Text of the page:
Rabat - The sacking of Abdelmajid Tebboune by the Algerian presidency, less than three months after his surprise appointment as Algeria’s prime minister, comes as yet another shock in the country’s political scene.
Rabat – The sacking of Abdelmajid Tebboune by the Algerian presidency, less than three months after his surprise appointment as Algeria’s prime minister, comes as yet another shock in the country’s political scene.
In May, Tebboune was appointed as the substitute to President Abdelaziz Bouteflika’s loyal former PM Abdelmalek Sellal, who many observers had expected would be chosen to lead the government for another mandate.
With Tebboune’s successor being Ahmed Ouyahia, known as the regime’s “joker card” for his multiple stints head of government and prime minister, the recent card game suggests that what is at stake is not just the position of prime minister, but something bigger.
Surprising but Expected
On Tuesday, the Algerian Presidency announced Tebboune’s dismissal, in a short press statement that was reported by the state-run agency.
“According to article 91, 5th paragraph, His Excellency the President of the Republic Abdelaziz Bouteflika has put an end today to the functions of the Prime Minister Abdelmajid Tebboune,” said the release. “According to the same constitutional dispositions, and after consulting with the majority in parliament, he has appointed Ahmed Ouyahia as Prime Minister.”
While no reasons were provided for the president’s out-of-the-blue sacking of his PM, observers of Algerian politics point to Tebboune’s altercation with Ali Haddad, the head of Forum de chefs d’entreprises (FCE), the local union of businessmen.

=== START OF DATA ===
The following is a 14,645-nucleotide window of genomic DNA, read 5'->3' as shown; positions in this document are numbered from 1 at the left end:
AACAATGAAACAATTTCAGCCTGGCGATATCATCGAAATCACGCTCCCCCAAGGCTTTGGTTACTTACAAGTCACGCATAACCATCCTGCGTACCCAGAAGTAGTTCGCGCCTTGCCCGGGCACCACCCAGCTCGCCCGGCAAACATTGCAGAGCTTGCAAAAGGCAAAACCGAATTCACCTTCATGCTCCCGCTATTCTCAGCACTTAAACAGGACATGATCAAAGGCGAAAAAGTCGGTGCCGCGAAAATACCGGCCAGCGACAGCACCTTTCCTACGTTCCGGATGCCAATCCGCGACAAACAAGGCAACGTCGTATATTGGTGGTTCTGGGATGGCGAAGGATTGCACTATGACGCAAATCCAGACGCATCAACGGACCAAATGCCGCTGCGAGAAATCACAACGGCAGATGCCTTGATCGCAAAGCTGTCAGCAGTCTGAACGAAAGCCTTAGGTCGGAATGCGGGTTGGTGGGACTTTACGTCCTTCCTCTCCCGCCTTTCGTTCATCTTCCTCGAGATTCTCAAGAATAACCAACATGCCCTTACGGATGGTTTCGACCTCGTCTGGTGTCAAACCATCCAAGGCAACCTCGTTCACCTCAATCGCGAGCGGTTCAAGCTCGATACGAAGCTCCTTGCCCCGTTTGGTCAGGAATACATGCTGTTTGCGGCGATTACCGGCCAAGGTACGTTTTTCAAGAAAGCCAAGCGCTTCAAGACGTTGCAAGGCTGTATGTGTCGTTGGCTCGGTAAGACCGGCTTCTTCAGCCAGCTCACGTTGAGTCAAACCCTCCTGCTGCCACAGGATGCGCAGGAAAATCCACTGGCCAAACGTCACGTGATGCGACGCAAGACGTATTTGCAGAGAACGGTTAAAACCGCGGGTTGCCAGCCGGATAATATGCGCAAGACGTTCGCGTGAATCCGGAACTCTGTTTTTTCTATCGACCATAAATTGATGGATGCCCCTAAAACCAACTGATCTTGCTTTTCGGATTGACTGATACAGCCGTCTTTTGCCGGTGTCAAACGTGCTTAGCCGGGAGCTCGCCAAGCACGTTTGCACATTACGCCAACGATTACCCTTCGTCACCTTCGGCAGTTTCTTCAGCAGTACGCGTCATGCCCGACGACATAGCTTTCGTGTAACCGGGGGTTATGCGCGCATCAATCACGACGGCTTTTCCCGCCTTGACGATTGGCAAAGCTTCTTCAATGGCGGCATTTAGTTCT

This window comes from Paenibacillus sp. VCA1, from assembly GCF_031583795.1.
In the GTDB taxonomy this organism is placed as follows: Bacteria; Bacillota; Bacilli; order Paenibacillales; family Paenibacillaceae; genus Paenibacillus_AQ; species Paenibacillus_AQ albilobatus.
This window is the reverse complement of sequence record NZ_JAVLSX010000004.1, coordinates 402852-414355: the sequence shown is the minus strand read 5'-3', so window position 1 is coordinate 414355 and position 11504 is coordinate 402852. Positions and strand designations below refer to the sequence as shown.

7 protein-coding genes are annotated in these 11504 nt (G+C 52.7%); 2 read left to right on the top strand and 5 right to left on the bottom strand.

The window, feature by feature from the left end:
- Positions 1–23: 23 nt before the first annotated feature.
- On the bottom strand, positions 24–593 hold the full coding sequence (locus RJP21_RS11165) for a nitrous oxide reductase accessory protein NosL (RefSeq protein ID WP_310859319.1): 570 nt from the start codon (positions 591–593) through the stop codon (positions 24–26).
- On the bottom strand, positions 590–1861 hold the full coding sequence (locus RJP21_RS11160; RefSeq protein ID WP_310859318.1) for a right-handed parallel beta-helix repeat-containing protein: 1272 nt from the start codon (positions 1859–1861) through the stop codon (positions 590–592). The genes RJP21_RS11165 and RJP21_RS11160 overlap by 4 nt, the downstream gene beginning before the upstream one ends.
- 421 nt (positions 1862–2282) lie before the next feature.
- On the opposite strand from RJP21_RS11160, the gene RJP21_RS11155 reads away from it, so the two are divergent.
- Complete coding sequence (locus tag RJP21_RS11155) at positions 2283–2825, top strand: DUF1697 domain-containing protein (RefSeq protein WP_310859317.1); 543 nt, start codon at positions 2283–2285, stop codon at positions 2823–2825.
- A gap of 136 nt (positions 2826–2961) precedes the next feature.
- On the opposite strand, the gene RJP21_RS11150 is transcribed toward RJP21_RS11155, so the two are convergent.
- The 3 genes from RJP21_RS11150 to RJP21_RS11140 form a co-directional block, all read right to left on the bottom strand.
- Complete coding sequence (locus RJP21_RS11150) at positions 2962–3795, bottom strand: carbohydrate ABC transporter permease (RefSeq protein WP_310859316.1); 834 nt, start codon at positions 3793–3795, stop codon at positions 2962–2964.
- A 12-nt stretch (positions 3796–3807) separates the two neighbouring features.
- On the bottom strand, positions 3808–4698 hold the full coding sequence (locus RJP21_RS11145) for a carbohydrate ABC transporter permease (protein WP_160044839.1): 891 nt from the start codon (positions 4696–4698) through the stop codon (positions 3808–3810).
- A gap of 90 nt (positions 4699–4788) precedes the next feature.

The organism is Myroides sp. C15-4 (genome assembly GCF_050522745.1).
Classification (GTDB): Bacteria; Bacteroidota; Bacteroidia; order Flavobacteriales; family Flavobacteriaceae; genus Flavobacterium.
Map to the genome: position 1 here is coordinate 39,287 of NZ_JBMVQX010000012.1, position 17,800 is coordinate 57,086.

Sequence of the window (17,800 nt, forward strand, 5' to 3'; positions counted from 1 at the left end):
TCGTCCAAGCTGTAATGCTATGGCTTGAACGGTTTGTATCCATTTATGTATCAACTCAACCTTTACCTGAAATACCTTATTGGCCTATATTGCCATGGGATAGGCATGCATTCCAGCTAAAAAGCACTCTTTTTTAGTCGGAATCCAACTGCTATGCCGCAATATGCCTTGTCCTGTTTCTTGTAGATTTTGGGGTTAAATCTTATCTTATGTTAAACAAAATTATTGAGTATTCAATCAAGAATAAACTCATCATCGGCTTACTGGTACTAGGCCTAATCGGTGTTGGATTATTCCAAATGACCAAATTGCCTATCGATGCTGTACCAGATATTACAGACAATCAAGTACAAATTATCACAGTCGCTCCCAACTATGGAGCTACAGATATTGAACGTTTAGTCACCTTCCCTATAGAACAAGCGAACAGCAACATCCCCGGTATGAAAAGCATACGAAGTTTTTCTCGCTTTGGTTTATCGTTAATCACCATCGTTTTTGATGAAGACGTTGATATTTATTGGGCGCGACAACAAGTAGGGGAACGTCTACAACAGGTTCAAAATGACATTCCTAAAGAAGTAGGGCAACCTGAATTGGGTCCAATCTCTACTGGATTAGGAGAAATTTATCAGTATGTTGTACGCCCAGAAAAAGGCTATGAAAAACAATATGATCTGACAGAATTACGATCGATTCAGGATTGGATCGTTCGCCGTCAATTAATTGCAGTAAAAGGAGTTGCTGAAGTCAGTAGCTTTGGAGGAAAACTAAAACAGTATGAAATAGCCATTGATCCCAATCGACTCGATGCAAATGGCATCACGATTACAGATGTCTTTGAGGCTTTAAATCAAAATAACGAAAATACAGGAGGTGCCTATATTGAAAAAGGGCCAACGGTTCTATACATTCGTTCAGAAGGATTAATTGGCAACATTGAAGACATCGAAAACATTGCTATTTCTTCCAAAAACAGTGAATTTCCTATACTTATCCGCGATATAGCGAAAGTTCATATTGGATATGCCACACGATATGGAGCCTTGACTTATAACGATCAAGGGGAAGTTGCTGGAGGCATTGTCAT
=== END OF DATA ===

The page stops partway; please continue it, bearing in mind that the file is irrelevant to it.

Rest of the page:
Haddad enjoys close ties with Said Bouteflika, the President’s younger brother and advisor. Said’s influence grew as his older brother’s health started to deteriorate after suffering a stroke in 2013.
In July, Tebboune declared war on businessmen “who do not respect the law” and who “transfer money abroad.” He issued a warning against companies, including Haddad’s ETRHB group, regarding delays in infrastructure projects.
Tebboune also accused his country’s businessmen of trying to influence political decision-making to serve their private interests.
Tebboune said that his government’s measures were condoned by President Bouteflika and the two houses in parliament.
While some local media hastily predicted a falling from grace of Haddad, instead, a letter attributed to Bouteflika slamming his PM for “harassing” businessmen was reported on by the Ennahar media group, an unofficial mouthpiece of the presidency.
His demise seemed sealed in late July, when Bouteflika was filmed and pictured with Haddad by his side, laughing together during the funeral of former Algerian head of government Redha Malek, while Tebboune stood a few inches away with a grim look on his face.
“It was expected,” Abderrahmane Mekkaoui, a Moroccan specialist of Algerian politics, told Morocco World News regarding Tebboune’s dismissal. “Money got the better of politics.”